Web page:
Tag Archive | "snack"

Sweet Pepper Dip

Red peppers

Peppers are with us year-round, but they are at their best when picked fresh. So, look for them first at farmers markets, and give them a try in this versatile dip recipe, featured in the new “From Seed to Skillet” (Chronicle Books, $30) by Jimmy Williams and Susan Heeger.

“When our peppers ripened in mid-summer, we put them in everything from eggs to soup, and we still couldn’t eat them fast enough,” the authors write. This dip is “a snack food and we spread it, slightly warm, on crackers or bread. Sometimes, for dinner, we’d even dip our ribs or chicken in it, we so loved the combination of crispness and sweetness that resulted from cooking half the peppers and leaving half of then raw before blending the two together.”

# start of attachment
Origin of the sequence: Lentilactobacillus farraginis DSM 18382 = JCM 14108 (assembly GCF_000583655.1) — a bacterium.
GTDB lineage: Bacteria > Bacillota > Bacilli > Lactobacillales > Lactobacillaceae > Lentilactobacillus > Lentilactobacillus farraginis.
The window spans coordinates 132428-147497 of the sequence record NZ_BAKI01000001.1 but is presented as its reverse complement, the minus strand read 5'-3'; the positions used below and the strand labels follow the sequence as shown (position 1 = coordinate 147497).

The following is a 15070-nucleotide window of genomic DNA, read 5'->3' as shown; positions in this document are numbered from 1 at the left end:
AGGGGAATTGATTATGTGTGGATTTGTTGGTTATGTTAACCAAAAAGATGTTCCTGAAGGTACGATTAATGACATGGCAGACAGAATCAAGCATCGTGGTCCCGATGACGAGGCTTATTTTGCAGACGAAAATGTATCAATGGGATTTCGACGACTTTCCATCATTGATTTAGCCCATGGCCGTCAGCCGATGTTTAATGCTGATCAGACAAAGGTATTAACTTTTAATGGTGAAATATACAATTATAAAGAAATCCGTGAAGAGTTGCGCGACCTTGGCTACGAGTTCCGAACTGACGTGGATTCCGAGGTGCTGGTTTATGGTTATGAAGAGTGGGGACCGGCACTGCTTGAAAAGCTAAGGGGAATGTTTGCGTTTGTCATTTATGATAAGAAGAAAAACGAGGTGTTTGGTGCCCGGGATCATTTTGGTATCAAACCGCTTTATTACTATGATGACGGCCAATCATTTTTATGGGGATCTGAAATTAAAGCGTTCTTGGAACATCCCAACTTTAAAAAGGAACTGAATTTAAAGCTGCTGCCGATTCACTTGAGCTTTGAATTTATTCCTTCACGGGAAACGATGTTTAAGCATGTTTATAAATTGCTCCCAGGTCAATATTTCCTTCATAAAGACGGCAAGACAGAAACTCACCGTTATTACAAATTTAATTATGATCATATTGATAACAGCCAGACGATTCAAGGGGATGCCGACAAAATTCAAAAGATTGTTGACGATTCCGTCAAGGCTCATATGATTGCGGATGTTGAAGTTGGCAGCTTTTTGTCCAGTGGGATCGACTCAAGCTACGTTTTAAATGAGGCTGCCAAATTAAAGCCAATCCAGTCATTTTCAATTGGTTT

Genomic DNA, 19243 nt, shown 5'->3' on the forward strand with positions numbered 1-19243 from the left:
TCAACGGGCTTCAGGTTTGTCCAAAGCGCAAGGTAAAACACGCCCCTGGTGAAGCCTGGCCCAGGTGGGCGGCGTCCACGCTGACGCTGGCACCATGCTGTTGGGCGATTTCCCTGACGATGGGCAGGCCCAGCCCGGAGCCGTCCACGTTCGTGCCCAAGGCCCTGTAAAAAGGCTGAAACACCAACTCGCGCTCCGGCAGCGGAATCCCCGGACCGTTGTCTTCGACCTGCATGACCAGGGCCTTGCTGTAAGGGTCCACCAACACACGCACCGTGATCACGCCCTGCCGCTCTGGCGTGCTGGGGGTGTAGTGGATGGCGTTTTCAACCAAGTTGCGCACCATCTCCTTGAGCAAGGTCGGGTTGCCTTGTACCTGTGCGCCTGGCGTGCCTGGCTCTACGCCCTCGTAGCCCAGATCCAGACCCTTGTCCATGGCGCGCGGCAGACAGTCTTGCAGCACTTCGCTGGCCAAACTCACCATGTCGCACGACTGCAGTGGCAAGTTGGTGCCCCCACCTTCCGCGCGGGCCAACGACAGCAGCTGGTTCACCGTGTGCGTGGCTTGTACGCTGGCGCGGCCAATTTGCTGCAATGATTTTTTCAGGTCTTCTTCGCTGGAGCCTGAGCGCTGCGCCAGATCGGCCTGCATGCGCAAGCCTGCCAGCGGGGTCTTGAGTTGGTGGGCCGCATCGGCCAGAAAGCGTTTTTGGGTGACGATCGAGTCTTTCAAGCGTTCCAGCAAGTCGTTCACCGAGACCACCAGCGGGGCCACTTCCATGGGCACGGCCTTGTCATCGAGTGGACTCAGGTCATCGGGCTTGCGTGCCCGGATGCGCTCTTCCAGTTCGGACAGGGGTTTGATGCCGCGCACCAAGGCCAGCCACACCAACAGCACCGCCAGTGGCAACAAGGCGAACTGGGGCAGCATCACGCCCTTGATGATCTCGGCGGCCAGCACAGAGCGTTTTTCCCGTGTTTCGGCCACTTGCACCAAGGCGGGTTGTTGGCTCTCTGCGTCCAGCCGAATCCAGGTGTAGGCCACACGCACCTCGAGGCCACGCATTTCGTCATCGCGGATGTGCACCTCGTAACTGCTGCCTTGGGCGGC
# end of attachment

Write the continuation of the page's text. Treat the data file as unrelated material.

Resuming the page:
Sweet Pepper Dip

1/4 cup olive oil or coconut oil
1/4 medium onion, chopped
1 clove garlic, chopped
6 large sweet bell peppers, red and yellow, sliced into strips, divided use
Salt, to taste
Freshly ground pepper, to taste

Warm the oil in a large frying pan and sauté the onion and garlic over medium heat until softened. Add half the sliced peppers and cook until they’re very tender.

Let cool slightly, then scrape the contents of the pan into a blender, add the rest of the peppers, and purée until fully smooth. Season with salt and pepper.

Makes about 2 cups.

“From Seed to Skillet” by Jimmy Williams and Susan Heeger

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Garlicky Habanero Macadamia Nuts

Garlicky Habanero Macadamia Nuts